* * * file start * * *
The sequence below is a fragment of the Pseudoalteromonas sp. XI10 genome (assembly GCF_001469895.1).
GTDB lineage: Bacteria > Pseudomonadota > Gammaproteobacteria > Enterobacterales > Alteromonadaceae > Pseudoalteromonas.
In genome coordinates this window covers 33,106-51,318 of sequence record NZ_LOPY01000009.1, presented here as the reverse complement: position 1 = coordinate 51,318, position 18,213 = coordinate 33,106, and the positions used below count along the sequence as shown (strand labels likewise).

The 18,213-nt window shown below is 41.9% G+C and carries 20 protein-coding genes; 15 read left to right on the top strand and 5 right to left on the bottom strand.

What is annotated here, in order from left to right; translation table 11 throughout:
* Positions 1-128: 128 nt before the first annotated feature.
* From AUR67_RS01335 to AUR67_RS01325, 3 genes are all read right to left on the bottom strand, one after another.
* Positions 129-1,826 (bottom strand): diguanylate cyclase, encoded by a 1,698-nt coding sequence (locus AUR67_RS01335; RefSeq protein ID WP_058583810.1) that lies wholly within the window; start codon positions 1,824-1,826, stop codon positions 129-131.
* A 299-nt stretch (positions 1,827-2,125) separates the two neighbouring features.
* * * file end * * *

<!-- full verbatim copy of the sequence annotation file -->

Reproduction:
The sequence below is a fragment of the Pseudoalteromonas sp. XI10 genome (assembly GCF_001469895.1).
GTDB lineage: Bacteria > Pseudomonadota > Gammaproteobacteria > Enterobacterales > Alteromonadaceae > Pseudoalteromonas.
In genome coordinates this window covers 33,106-51,318 of sequence record NZ_LOPY01000009.1, presented here as the reverse complement: position 1 = coordinate 51,318, position 18,213 = coordinate 33,106, and the positions used below count along the sequence as shown (strand labels likewise).

The 18,213-nt window shown below is 41.9% G+C and carries 20 protein-coding genes; 15 read left to right on the top strand and 5 right to left on the bottom strand.

What is annotated here, in order from left to right; translation table 11 throughout:
* Positions 1-128: 128 nt before the first annotated feature.
* From AUR67_RS01335 to AUR67_RS01325, 3 genes are all read right to left on the bottom strand, one after another.
* Positions 129-1,826 (bottom strand): diguanylate cyclase, encoded by a 1,698-nt coding sequence (locus AUR67_RS01335; RefSeq protein ID WP_058583810.1) that lies wholly within the window; start codon positions 1,824-1,826, stop codon positions 129-131.
* A 299-nt stretch (positions 1,827-2,125) separates the two neighbouring features.